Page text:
In addition to servanthood, a second theme found in this passage is that of apprenticeship.  Joshua is called Moses’ assistant, which suggests that Joshua had spent time as an apprentice learning from his leader, Moses. It was Joshua who accompanied Moses to Mount Sinai when God gave him the stone tablets containing Ten Commandments (Exodus 24:13; 32:17). Joshua was present with Moses during his most intimate moments with God. “Thus the Lord used to speak to Moses face to face, as one speaks to a friend. Then he would return to the camp; but his young assistant, Joshua son of Nun, would not leave the tent” (Exodus 33:11). Joshua was one of 12 men sent out by Moses to spy out the Promised Land, and he was one of two that came back with a positive report believing that God would grant them victory over their enemies (Numbers 14:5-9). As Moses’ assistant, he had been faithful and obedient, one who could be entrusted with great responsibility. Today’s young adults can be the leaders we need them to be if the Church and the community continue to make apprenticeship opportunities readily available for them. Today, we call such apprenticeship opportunities mentorship. By any name, this theme represents the obligation that older adults have to provide training, wisdom, opportunities and prayer for those who are to come after them.

Yet a third theme of this passage is God’s faithfulness. “As I was with Moses, so I will be with you; I will not fail you or forsake you” (v. 5). Joshua enters into the same covenant promise reminiscent of the promise God made to Abraham. (Genesis 12:1-3). There is a seamless flow of God’s eternal plan of redemption, from one generation to the next, from one leader to the next. Too often, after a long-time and/or a powerful and successful leader exits we waste time bemoaning their absence or attempt to remold the next leader in the former leader’s image. This is unhelpful and not biblical. God is with all leaders whom God calls. Today’s young adults are ready to step onto and lead from the stages where God has placed them. This is their moment and by supporting them and following them we are supporting God’s continual unfolding of his plan for humanity.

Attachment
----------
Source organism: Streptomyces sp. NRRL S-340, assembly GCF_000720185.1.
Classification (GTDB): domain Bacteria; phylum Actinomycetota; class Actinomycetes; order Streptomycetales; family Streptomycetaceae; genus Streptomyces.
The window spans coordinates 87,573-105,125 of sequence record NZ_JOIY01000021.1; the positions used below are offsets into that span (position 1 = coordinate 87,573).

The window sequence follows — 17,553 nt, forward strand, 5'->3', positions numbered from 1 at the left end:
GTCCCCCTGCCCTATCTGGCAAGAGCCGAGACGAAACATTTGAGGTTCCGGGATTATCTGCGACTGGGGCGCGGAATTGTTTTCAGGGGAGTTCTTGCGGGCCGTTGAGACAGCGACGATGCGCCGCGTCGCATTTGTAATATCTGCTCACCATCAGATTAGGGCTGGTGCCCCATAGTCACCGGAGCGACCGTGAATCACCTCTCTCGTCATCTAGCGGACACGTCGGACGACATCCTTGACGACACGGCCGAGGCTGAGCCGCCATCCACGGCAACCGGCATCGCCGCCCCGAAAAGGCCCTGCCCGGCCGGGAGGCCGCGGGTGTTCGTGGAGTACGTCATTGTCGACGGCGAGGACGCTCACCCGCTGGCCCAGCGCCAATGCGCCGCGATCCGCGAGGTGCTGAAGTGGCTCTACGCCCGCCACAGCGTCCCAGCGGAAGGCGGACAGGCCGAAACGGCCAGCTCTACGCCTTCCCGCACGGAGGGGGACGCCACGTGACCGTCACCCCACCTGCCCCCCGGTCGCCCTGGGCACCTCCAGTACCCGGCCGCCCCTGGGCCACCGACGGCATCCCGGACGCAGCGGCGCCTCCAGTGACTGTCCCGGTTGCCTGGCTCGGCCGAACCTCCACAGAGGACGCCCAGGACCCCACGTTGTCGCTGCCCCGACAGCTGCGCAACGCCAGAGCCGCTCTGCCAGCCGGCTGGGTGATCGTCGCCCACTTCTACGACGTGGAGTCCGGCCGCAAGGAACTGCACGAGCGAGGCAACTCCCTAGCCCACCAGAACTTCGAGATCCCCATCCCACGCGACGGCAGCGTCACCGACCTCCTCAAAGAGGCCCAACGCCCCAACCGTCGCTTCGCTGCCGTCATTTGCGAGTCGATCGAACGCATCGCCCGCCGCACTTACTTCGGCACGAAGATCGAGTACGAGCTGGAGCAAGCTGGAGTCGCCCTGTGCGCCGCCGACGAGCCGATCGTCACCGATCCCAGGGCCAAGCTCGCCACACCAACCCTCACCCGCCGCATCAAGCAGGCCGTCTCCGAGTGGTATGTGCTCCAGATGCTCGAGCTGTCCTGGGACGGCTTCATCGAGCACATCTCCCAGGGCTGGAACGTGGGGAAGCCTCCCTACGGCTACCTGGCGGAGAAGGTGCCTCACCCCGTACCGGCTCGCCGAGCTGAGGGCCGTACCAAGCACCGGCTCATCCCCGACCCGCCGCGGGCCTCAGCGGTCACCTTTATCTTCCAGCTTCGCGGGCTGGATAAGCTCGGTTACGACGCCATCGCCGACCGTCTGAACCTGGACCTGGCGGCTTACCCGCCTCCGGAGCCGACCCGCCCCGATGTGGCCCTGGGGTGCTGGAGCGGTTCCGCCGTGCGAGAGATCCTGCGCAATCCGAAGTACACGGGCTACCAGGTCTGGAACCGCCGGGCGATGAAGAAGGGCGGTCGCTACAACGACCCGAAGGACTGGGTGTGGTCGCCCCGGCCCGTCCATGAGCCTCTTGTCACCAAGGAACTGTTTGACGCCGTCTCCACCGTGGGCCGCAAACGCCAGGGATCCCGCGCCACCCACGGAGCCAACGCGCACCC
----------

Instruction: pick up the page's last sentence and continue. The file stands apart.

The final word given to Joshua in this passage is the same word God gave his faithful servant Moses. “Be strong and bold; have no fear or dread…, because it is the Lord your God who goes with you; he will not fail you or forsake you” (Deuteronomy 31:6). More than ever, we need young adult leaders with courage and boldness, not leaders driven by polls and personal gain who are afraid to shake up the status quo. Just as they did in the 1950s and 1960s, today’s young adults are needed to stand boldly and resolutely against today’s giants (corporate greed, corrupt politics, public apathy, ignorance and war) that threaten to devour us all. The Lord has no need of coward soldiers.

Also, young adults must recognize, as did Joshua, the true source of their strength. Joshua was told by God to, “… act in accordance with all the laws that my servant Moses commanded you; do not turn from it to the right hand or to the left, so that you may be successful wherever you go” (v. 6 ). An effective new generation of young adult leaders will remain faithful to the tried and true methods of obedience and submitted humility to God and the unchanging Word of God. If they follow this formula our future is in capable hands.


In spite of challenges we face today with what seems to be a shortage of bold, authentic and moral leaders, we have been blessed with many gifted and talented young adults who are standing at the threshold, some waiting to blaze trails and others have jumped right in and begun important movements. God‘s faithfulness is not in short supply and he will continue to raise up young adult leaders who understand their divine call to act as servant leaders for the good of humanity. We are not deceived; God is still faithful and God has a royal host of young adults who are not only ready to lead but able to lead. Thanks be to God.

III. Descriptive Details

The descriptive details in this passage include:

Sounds: The Lord speaking to Joshua; jubilation and hesitation as the church and community anticipate what this new and exciting leadership has in store;

Sights: Having every inch of ground upon which one stands given to them; the wilderness, the great rivers including the Euphrates; prayer warriors kneeling before God’s thrones praying for young adults to be strong and courageous as they fulfill the task before them; and

Smells: The refreshing springtime breeze of budding flowers denoting a liberating spirit in the air.


1. Graeme Auld. Joshua, Judges, and Ruth, the Daily Study Bible Series. Philadelphia, PA: Westminster Press, 1984. p. 5.